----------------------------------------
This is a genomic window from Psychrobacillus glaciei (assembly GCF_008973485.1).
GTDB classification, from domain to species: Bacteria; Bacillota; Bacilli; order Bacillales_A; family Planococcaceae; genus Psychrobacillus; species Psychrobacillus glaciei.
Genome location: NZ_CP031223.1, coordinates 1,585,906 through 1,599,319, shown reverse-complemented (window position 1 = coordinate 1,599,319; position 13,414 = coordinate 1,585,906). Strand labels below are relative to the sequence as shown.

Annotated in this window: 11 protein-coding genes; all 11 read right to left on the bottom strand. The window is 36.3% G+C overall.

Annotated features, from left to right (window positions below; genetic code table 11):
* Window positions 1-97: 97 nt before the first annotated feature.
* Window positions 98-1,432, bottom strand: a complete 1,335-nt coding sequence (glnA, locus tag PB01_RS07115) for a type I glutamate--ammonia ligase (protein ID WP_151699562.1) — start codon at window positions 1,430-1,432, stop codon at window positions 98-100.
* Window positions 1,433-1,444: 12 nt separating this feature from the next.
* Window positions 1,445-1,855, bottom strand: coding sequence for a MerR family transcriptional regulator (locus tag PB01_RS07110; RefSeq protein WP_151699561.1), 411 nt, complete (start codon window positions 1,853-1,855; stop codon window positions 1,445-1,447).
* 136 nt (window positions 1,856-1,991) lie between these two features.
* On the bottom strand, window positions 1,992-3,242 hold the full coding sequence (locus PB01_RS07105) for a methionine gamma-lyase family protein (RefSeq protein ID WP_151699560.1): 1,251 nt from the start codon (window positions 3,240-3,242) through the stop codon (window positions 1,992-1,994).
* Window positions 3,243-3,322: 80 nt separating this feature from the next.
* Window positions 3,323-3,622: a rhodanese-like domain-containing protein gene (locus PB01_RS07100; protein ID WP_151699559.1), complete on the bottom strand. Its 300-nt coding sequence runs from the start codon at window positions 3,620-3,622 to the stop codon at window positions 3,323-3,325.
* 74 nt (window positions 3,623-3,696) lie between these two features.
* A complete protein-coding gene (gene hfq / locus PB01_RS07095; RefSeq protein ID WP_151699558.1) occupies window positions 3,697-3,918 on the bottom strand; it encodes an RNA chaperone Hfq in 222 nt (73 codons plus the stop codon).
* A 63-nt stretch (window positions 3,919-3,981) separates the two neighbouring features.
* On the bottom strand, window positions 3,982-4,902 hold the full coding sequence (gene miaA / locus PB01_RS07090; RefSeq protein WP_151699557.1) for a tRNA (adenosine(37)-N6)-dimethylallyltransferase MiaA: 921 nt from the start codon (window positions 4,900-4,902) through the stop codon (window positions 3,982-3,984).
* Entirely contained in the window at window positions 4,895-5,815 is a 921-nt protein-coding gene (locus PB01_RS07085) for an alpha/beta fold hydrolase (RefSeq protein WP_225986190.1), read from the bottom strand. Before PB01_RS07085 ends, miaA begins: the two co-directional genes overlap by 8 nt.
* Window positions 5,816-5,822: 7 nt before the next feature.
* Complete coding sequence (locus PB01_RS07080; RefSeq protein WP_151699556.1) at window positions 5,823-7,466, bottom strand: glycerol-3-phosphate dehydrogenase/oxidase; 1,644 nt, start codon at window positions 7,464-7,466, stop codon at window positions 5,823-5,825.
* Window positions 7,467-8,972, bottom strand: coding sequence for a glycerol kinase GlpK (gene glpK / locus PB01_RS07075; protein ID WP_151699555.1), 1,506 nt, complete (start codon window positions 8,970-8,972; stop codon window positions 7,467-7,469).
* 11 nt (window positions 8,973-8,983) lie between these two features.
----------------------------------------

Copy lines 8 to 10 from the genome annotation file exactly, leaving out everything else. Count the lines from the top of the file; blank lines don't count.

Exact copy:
* Window positions 1,433-1,444: 12 nt separating this feature from the next.
* Window positions 1,445-1,855, bottom strand: coding sequence for a MerR family transcriptional regulator (locus tag PB01_RS07110; RefSeq protein WP_151699561.1), 411 nt, complete (start codon window positions 1,853-1,855; stop codon window positions 1,445-1,447).
* 136 nt (window positions 1,856-1,991) lie between these two features.